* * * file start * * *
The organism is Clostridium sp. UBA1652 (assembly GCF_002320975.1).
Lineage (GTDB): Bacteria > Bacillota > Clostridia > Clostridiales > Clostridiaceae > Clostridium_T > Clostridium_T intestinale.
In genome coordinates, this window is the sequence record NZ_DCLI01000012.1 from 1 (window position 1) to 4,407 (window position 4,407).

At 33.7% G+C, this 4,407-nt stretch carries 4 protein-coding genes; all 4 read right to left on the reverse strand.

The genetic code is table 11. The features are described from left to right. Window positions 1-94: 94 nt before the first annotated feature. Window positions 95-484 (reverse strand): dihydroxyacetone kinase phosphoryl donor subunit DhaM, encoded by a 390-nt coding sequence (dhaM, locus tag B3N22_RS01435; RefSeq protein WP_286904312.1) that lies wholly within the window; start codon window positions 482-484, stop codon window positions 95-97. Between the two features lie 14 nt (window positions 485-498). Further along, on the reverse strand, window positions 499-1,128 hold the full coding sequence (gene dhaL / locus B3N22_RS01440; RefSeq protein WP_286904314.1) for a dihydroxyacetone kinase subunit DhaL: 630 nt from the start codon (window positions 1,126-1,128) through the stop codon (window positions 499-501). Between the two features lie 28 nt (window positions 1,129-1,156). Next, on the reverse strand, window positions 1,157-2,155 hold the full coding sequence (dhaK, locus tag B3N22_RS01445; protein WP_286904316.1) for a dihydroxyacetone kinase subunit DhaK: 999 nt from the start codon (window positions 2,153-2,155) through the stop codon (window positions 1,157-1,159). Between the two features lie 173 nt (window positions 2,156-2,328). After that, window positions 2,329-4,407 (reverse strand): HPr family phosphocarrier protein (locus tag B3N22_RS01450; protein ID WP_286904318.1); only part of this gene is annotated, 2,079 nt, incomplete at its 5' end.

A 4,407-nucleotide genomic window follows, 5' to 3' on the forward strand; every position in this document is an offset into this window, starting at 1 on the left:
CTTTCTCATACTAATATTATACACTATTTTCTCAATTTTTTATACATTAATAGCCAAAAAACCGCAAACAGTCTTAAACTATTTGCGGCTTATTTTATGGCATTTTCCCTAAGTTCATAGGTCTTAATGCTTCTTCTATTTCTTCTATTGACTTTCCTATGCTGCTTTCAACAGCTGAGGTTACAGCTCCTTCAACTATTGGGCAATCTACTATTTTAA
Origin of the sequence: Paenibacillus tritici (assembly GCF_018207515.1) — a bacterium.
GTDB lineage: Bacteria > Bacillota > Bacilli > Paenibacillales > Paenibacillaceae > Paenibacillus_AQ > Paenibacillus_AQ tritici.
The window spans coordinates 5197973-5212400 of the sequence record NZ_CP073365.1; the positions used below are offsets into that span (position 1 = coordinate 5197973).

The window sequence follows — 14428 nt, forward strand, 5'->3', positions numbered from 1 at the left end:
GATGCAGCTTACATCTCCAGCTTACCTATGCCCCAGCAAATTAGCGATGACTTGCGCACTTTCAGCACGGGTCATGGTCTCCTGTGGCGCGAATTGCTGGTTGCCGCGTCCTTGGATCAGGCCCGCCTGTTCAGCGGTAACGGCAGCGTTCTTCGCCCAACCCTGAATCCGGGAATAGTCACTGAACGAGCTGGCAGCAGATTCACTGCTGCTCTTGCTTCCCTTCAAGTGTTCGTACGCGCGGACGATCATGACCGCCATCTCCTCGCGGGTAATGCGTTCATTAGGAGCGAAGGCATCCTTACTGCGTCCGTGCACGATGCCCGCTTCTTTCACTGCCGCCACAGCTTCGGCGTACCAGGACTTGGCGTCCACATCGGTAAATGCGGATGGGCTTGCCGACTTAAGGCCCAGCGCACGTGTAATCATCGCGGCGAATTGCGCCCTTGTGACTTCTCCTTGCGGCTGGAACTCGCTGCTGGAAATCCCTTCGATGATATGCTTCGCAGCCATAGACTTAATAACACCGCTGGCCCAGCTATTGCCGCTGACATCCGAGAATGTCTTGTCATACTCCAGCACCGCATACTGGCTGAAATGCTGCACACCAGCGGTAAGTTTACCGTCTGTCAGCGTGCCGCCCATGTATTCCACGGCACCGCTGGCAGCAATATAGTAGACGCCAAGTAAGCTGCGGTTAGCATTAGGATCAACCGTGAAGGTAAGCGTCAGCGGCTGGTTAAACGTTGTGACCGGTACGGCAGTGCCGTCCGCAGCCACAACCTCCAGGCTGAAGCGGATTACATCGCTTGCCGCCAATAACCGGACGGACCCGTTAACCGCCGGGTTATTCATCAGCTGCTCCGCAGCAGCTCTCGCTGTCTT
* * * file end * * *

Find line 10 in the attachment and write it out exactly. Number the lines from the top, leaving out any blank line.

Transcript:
The window spans coordinates 5197973-5212400 of the sequence record NZ_CP073365.1; the positions used below are offsets into that span (position 1 = coordinate 5197973).